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Garden journal entry


anti-dog defensive measures
April 10, 2023. Let's fast-forward from my last post, more than 10 months ago, to now, shall we? When I wrote in late May, I had been in a very active gardening mode all spring, busying myself with seedlings as always, engaging in a bit of a plant sale for the first time in years, and connecting with local gardeners in a plant swap. It had been a good spring, following a winter with relatively mild freezes and reasonable rainfall as the weather got warmer. But then, in June, the rain just stopped coming. And stayed away for nearly three months, even as the summer heat reached boiling level – it was probably not hotter than normal Texas summers, but with the lack of rain it sure felt that way. Early on in the drought I faithfully went around watering all the new seedlings and recent transplants, but even so many of them died – and after a while I just gave up, since going outside to see all the parched plants was no fun at all. Needless to say, my final yield from all the seedlings I started in winter of 2022 was quite poor. Eventually, some rain returned in fall (although it stayed decidedly on the dry side), and I started to take inventory of what had survived the drought – but then in mid-December, we were hit by a deep freeze that lasted the better part of a week. In most ways, it was slightly milder than winter storm Uri two years earlier, but it seemed to hit the plants at least as hard – in fact, some that had managed to survive Uri haven't made a second return, perhaps because the drought had not been kind to them. So by mid-winter, the backyard was sadly depleted of plants. My indoor seed-starting was going on as usual, but there wasn't much reason to venture outside until recently. Now, finally, the plants whose roots survived are making their comeback from the base, and everything is greening up. Not necessarily the things I want to be greening up, though: it seems like my season of neglect last year was an excellent opportunity for several noxious weeds to dramatically extend their range, so tackling their infestations has been a big job in the past few weeks. But I'm getting there.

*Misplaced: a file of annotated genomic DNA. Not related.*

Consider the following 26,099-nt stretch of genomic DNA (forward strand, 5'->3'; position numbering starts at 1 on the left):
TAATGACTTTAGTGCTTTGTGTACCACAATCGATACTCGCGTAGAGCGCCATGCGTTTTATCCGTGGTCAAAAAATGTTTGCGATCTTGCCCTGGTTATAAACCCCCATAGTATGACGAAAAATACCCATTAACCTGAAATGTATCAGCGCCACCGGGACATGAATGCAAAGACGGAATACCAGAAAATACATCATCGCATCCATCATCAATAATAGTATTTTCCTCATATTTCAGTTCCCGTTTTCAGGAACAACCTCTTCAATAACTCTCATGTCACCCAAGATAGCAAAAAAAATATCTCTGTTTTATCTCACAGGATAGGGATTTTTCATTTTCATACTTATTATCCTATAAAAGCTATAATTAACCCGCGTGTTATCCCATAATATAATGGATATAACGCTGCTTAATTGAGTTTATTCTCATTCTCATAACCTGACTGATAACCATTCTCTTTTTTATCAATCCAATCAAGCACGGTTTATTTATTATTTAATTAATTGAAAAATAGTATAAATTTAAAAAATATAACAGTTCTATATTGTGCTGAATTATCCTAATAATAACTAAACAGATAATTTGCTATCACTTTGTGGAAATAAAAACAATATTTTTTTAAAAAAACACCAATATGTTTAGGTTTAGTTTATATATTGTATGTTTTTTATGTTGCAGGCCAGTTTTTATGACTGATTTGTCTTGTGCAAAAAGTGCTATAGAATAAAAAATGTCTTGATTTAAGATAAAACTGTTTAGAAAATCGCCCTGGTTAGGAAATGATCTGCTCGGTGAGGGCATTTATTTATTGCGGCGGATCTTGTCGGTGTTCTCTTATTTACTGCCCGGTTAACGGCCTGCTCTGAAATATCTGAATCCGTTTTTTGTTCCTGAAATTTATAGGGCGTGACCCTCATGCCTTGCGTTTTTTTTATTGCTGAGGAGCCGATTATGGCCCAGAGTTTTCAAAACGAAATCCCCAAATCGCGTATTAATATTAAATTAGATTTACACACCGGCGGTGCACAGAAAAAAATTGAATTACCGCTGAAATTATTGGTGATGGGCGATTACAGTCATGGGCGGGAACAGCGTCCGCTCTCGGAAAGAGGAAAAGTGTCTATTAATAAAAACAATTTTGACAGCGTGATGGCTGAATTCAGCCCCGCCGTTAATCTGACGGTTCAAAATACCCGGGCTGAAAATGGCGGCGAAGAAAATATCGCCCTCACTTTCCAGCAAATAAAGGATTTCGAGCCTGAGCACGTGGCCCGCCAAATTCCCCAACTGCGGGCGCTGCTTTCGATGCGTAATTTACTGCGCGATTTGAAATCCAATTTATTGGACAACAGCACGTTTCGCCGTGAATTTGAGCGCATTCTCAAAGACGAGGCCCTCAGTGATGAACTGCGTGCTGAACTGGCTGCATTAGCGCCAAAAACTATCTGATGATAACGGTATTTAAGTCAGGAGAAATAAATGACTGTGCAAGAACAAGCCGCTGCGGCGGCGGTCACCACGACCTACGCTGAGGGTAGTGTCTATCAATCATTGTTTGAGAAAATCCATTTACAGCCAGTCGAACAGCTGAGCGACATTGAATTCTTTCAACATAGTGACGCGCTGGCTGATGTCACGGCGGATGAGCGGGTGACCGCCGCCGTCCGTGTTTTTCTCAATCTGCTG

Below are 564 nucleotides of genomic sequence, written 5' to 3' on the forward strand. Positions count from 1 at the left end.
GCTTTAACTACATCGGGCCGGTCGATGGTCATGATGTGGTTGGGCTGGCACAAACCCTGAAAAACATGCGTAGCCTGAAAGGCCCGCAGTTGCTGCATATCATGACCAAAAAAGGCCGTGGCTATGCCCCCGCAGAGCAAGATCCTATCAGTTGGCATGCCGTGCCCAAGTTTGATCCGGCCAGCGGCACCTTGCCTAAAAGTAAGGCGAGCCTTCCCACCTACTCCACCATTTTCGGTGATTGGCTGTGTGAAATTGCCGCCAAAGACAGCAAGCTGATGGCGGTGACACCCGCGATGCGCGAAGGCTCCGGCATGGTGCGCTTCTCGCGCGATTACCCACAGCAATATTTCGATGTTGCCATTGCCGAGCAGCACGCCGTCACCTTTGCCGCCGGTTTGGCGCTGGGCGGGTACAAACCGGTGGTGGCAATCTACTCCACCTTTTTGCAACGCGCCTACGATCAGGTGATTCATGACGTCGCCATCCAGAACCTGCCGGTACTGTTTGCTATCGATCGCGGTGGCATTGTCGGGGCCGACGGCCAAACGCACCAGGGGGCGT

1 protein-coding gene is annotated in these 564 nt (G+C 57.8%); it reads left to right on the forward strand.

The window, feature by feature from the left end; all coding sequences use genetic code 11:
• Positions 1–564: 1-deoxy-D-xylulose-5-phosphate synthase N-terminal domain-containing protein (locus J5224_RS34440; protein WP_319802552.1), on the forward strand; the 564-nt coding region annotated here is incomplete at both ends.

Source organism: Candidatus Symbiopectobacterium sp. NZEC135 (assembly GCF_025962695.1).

One last anti-garden force I hadn't yet mentioned: our new puppy Birdie, a hyper-active black mutt with a love of both digging and running (with no regard whatsoever for the plants that might be in her way). Our backyard is a collection of holes, and many of last year's surviving seedlings that I had transplanted to various borders found that they were no match for Birdie's claws (which are excellent digging devices). When she also took an interest in the new seedlings that are now finding their way into my nursery areas, it was obvious that some protective measures were in order. So I rigged up some panels that used to be part of a puppy corral to some fenceposts to limit easy access to my lovingly planted seedlings. It's too early to say if that's going to be fully effective – but for the sake of Birdie's continued well-being, I sure hope so!

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Last modified: September 09, 2009
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